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- Volume 25, Issue 1, 2012
South African Journal of Clinical Nutrition - Volume 25, Issue 1, 2012
Volumes & issues
Volume 25, Issue 1, 2012
Author Demetre LabadariosSource: South African Journal of Clinical Nutrition 25 (2012)More Less
The multidimensionality of poverty and its implications, in broad terms, remains one of the most intensely debated and difficult to address issue worldwide. In relation to nutritional status, poverty is known to impact adversely on child growth and development, and its consequences early in life do not only include the inability to prevent malnutrition, but also to address its reversal, to the extent possible.
Author Nigel SunleySource: South African Journal of Clinical Nutrition 25, pp 7 –8 (2012)More Less
Anyone who is involved in commercial food production in South Africa cannot help but be aware of the impending arrival of our much-awaited new food labelling regulations, namely Regulation 146, and the subsequent amendments to it, that have been published over the last two years.
Genotype-based personalised nutrition for obesity prevention and treatment : are we there yet? : review articleAuthor Marjanne SenekalSource: South African Journal of Clinical Nutrition 25, pp 9 –14 (2012)More Less
Interactions between genotype and dietary intake include genetic moderation of the effect of dietary intake on disease development (nutrigenetics). Research on nutrigenetics has focused mainly on single-nucleotide polymorphisms (SNPs) and supports the notion that interactions between genes, diet, other lifestyle factors, disease, and time (life cycle span), contribute to the risk of most polygenic nutrition-related diseases. Typically, genotype-based personalised nutrition involves genotyping for a number of susceptibility SNPs associated with the prevention, or management, of a particular disease. Dietary advice is then personalised to the individual's genotype to ensure optimal prevention or treatment outcomes. To ensure evidence-based practice, research design and methodology, applied in the investigation of relevant associations, and confirmation of causality, should be appropriate and rigorous. The process of identifying SNPs associated with disease patterns is ongoing. Of note is that the combined effect on body mass index of the SNPs at the currently confirmed 32 loci is a modest 1.45%, bearing in mind that the estimated heritability of obesity is 40-70%. Conclusions formulated by various researchers on the translation of nutrigenetics research into personalised nutrition, including obesity prevention and management, indicate that scientists hold the opinion that more research is necessary before evidence-based practice in this area can be guaranteed.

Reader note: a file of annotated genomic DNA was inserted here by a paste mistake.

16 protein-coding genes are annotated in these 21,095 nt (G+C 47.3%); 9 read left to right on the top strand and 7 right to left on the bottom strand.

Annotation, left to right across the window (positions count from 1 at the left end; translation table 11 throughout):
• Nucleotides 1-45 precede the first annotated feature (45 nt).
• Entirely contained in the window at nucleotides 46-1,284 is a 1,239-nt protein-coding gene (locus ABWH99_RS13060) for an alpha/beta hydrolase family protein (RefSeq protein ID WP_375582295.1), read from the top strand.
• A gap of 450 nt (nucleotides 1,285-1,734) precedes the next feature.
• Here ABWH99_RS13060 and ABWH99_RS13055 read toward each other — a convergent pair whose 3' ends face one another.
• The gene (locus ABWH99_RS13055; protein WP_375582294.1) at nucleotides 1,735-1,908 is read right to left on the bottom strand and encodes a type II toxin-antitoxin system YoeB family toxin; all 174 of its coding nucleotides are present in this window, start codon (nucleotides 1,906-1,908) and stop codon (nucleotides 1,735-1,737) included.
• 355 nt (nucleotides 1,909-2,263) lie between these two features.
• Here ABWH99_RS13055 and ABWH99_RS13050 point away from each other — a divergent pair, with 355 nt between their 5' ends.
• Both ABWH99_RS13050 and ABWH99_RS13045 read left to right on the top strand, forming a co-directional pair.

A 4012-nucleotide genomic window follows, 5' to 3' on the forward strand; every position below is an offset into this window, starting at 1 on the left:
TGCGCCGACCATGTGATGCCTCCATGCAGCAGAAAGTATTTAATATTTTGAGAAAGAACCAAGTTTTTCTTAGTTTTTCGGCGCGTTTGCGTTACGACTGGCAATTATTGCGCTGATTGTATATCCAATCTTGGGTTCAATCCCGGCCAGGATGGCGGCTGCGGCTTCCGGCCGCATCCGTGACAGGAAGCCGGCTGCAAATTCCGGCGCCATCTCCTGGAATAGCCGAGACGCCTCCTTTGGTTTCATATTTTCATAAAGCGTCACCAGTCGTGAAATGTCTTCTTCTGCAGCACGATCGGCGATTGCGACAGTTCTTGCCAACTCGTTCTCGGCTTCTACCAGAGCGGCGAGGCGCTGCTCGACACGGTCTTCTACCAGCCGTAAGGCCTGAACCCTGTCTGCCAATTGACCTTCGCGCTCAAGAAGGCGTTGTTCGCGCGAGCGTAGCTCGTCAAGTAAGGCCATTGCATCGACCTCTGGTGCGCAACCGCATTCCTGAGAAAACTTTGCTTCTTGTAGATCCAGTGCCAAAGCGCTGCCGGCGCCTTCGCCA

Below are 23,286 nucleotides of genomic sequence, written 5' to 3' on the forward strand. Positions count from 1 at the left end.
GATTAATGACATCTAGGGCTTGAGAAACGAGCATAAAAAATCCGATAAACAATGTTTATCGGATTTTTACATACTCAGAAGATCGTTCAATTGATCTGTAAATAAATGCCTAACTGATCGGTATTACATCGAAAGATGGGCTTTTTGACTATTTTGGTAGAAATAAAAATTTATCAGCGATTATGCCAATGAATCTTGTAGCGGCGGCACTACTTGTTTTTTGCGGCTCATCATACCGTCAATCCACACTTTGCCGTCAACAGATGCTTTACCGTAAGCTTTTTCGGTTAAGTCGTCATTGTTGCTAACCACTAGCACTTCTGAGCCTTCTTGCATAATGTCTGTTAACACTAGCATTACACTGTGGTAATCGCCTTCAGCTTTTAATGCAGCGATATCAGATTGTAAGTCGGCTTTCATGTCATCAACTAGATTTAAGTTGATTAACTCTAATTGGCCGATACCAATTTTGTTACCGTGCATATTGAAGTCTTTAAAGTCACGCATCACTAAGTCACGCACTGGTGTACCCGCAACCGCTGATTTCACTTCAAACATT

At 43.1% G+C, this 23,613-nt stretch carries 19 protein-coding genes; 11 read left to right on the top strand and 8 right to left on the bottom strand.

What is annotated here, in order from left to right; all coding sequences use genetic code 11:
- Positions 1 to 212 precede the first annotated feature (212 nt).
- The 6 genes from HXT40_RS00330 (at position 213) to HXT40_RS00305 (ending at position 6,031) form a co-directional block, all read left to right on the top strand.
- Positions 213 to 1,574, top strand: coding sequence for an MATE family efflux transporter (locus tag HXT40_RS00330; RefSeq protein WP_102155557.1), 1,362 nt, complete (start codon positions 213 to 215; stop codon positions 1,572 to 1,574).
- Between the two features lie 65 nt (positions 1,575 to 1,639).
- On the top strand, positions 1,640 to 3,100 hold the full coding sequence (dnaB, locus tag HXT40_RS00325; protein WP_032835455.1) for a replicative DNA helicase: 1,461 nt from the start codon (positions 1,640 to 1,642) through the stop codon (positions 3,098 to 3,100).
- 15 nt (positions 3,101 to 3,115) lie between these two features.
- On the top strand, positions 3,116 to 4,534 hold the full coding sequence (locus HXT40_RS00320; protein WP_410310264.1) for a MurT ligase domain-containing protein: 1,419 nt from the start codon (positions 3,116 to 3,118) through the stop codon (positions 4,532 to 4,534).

A study of the relationship between health awareness, lifestyle behaviour and food label usage in Gauteng : original researchSource: South African Journal of Clinical Nutrition 25, pp 15 –21 (2012)More Less
Background : The objectives of the study were to determine whether consumers who read food labels, were also more aware of health and lifestyle issues, in terms of nutrition and other health-related lifestyle behaviours, and whether there was a relationship between food-label reading, health awareness and lifestyle behaviour. A quantitative descriptive (survey) design was selected to investigate the relationship between food-label reading on the one hand, and health awareness and lifestyle behavior on the other.
Method : A two-stage, stratified-proportionate and systematic sampling strategy was applied to select a sample of 357 Gauteng respondents to complete a telephonic questionnaire. Respondents who were most likely to read food label information were selected. Food label information is prescribed by comprehensive label legislation. Data report on respondents' label-reading habits, attitudes towards health awareness, lifestyle behaviour and biographic data. Nonparametric analysis, scale reliability tests, analysis of variance (ANOVA) and Bonferroni multiple comparisons of means tests were used to analyse the results.
Results : Results indicate that the two-thirds of respondents who, to some extent read nutritional information on food labels, were concerned about their personal health, were interested in health-related information, and followed a healthy lifestyle, such as regularly eating fresh fruit and vegetables, cutting back on alcohol, and other positive lifestyle behaviours. They were unsure about how their own knowledge of nutrition, and their understanding of nutrition information on food labels, compared with that of other consumers.
Conclusion : A relationship was found between patterns of reading food labels, health awareness and lifestyle behaviour. People who often read food labels were more health-conscious, and maintained a healthier lifestyle.
Source: South African Journal of Clinical Nutrition 25, pp 22 –26 (2012)More Less
Background : Nutritional supplements have received attention both from food manufacturers, as a means of marketing the added value to health; and from consumers, in terms of awareness, education, and improved health. To assist this process, it is important to have specific knowledge and understanding of the claims made on labels of nutritional supplement products used for general, and more specifically, for sports consumers. The industry is not regulated, and therefore the claims that are made may not always be accurate.